Saturday, May 23, 2009

Consumerism: Consumption?

As we go onto our eighth week of class, I begin to wonder can a population so large make a difference to change the world? My answer to this would simply be yes. I believe we can make a difference; though it may not be drastic changes, baby steps would be enough. As I explore into the world of consumerism, I find that consumerism isn’t just about consuming clothing and the clothing industries but consuming foods as well. Not only is the population consuming an excessive amount of food, but our society is consuming unhealthy foods at that. Such unhealthy foods would be the many fast food restaurants worldwide, ranging from Burger King, Taco Bell, KFC, and the most notorious of all unhealthy foods in my opinion: McDonalds.

All of these fast foods are located worldwide, but McDonalds would literally be down every corner of a street. I remember there was a time I had driven from Davis to the Bay area with a couple of friends and to pass by time, we had played a game of “how many”. We decided to count how many McDonalds we passed on the freeway. When the trip was over, we accumulated approximately 18-20 McDonald restaurants in which that’s too many for a fast food restaurant. Imagine if we had gone within each city and counted how many McDonalds there are, I bet about three times the amount we counted.

In addition to the many fast food restaurants, consuming too much has its consequences. Eating fast food regularly can cause obesity and type-two diabetes, in which obesity is slowly becoming the top leading causes of death right next to tobacco. This not only causes a problem for adults but for children as well. It’s understandable that parents want to give their children what they want and when they want it but there has to be a limit, a line, some authority as a parent. The percent rate of obese children is has doubled and its slowly increasing if we continue this excessive cycle of consumption. It’s bad enough that children stay cooped inside of their house playing with the latest technology instead of playing outside and soaking up the wonderful air and being active.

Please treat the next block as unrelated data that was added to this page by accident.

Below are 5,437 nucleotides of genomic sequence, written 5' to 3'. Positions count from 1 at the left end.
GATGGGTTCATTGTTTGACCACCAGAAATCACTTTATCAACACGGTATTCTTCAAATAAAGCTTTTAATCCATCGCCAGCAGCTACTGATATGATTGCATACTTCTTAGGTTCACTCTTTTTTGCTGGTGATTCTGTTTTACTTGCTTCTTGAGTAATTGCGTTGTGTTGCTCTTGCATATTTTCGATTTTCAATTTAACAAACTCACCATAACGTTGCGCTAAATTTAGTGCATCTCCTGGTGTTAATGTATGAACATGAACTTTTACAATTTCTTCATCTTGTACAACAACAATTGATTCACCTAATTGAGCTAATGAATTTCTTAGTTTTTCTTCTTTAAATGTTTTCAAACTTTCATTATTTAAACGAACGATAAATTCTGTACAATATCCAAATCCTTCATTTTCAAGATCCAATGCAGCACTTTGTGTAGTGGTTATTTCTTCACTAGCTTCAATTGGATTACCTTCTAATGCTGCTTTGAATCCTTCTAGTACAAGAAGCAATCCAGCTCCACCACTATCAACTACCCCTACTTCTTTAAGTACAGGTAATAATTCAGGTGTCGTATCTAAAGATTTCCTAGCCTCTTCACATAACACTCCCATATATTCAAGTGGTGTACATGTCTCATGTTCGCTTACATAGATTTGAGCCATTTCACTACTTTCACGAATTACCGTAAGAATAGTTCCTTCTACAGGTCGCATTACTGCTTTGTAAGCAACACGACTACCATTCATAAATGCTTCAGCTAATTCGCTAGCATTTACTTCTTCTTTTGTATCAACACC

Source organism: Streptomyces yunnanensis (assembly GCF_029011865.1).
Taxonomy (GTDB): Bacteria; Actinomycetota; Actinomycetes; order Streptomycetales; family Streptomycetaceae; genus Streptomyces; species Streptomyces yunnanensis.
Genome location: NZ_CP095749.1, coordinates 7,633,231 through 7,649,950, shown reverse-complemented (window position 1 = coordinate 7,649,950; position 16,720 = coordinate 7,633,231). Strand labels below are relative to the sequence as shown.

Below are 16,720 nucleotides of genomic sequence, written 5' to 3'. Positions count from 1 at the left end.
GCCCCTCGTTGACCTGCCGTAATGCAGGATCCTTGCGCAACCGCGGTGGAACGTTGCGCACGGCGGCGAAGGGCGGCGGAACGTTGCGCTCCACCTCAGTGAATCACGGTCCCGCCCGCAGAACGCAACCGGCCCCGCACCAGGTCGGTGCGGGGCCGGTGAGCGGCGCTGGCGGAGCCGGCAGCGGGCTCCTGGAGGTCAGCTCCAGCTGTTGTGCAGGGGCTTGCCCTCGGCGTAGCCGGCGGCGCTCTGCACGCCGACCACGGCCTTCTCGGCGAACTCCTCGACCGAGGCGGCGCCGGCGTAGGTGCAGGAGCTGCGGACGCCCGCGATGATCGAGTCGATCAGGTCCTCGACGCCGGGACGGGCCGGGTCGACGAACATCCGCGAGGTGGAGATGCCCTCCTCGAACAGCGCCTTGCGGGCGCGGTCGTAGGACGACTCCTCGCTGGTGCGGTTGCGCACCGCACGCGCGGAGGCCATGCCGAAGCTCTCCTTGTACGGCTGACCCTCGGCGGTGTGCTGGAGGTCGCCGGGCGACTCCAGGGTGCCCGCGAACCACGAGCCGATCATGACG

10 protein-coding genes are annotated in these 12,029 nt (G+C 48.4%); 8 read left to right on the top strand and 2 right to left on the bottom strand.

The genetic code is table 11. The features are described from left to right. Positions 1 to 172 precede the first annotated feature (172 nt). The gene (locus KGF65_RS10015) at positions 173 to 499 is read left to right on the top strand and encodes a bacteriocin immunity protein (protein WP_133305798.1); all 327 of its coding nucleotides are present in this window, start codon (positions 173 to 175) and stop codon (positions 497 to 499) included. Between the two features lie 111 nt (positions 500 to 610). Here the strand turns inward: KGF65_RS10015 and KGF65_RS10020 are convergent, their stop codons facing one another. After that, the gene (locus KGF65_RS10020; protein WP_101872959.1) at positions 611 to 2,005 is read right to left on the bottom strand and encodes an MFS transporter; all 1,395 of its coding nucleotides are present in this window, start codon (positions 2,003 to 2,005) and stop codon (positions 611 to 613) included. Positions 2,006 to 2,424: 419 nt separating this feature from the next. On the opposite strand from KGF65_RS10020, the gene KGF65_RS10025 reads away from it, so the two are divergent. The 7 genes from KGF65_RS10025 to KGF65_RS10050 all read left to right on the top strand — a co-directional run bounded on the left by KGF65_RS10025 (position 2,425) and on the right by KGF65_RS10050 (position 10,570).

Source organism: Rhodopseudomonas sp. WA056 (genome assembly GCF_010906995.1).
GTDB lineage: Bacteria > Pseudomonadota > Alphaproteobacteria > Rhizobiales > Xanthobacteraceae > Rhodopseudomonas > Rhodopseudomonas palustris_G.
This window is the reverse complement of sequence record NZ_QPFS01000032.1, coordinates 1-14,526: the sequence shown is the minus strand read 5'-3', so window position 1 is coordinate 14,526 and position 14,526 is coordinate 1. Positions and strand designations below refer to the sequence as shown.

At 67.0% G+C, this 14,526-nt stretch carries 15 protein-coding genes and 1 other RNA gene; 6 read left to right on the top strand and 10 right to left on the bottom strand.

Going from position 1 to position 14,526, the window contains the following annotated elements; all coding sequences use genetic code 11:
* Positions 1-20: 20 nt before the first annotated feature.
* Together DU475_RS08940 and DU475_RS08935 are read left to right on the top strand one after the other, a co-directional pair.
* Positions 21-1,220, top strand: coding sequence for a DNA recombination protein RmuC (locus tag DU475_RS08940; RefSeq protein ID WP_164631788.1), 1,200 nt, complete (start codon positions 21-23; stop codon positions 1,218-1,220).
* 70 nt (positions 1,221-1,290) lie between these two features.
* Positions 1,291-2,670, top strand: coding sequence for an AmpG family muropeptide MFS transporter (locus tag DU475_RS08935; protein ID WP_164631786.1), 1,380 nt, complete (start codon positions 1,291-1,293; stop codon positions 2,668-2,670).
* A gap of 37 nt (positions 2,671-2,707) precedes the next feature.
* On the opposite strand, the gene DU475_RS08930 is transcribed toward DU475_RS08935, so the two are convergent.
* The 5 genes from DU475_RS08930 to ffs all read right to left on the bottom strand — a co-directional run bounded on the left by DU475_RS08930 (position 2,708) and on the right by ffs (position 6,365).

In the book, “Fashion-ology: An Introduction to Fashion Studies” by Yuniya Kawamura stated that the way a person dress helps formulate a sense of identity and spread that message to the public. In correlation to chapter 6 of the reading, the way a person eats also helps formulate the identity of a person and says to the public that one is unhealthy. Like the known saying “you are what you eat”. In the end, as a society we have to become aware with this epidemic and that this type of living is not the way to go. And that this too is also a type of consumerism that not only effects the earth as a whole, but individuals as well.


Image #1-http://www.northlandposter.com/img/dc08.jpg
Image #2- http://i90.photobucket.com/albums/k254/flyheaded/anti-mcdonalds-ads.jpg
Image #3 http://1.bp.blogspot.com/_Dlp6jn5C2lY/SW58v3GtNBI/AAAAAAAAABM/YCFgikIuNKI/s320/obese+children.jpg

http://www.aacap.org/cs/root/facts_for_families/obesity_in_children_and_teens
http://www.betterhealthusa.com/public/227.cfm

Kawamura, Yuniya. 2005. Fashion-ology: An Introduction to Fashion Studies. New York: Berg Publishers.


Yvonne Tran

Blog #4

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